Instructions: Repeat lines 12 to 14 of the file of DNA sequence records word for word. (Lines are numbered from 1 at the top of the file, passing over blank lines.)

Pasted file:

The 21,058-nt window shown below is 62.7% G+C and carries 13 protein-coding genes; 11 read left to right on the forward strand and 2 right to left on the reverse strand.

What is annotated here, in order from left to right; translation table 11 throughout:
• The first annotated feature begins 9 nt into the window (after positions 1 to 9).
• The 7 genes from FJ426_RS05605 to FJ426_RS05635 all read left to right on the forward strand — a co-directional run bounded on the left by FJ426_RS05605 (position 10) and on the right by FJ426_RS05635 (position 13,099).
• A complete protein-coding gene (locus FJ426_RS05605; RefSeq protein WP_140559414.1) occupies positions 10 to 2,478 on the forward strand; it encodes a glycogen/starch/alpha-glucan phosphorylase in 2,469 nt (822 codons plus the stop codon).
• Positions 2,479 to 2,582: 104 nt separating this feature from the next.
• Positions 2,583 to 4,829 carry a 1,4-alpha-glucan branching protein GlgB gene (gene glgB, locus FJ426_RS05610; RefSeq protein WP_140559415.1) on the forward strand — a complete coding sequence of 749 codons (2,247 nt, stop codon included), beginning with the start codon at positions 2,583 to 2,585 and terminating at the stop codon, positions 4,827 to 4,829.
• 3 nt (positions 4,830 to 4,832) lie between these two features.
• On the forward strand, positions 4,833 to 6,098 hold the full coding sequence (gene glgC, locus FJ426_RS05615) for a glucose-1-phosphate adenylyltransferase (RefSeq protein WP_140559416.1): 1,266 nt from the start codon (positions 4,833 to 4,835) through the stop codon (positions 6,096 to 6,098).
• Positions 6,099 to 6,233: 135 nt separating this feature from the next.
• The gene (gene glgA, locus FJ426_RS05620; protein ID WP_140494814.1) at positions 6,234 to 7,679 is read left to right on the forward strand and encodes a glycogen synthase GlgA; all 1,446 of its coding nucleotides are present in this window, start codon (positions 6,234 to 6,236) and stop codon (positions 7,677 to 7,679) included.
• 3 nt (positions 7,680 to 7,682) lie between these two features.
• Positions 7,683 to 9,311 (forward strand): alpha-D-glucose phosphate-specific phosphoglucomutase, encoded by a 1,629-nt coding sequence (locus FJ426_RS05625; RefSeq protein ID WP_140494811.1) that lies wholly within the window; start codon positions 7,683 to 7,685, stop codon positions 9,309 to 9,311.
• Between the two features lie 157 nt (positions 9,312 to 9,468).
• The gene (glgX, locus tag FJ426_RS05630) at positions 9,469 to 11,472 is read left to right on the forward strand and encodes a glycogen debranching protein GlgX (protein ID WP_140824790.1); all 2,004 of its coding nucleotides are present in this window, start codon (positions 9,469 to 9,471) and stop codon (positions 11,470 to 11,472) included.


• 3 nt (positions 7,680 to 7,682) lie between these two features.
• Positions 7,683 to 9,311 (forward strand): alpha-D-glucose phosphate-specific phosphoglucomutase, encoded by a 1,629-nt coding sequence (locus FJ426_RS05625; RefSeq protein ID WP_140494811.1) that lies wholly within the window; start codon positions 7,683 to 7,685, stop codon positions 9,309 to 9,311.
• Between the two features lie 157 nt (positions 9,312 to 9,468).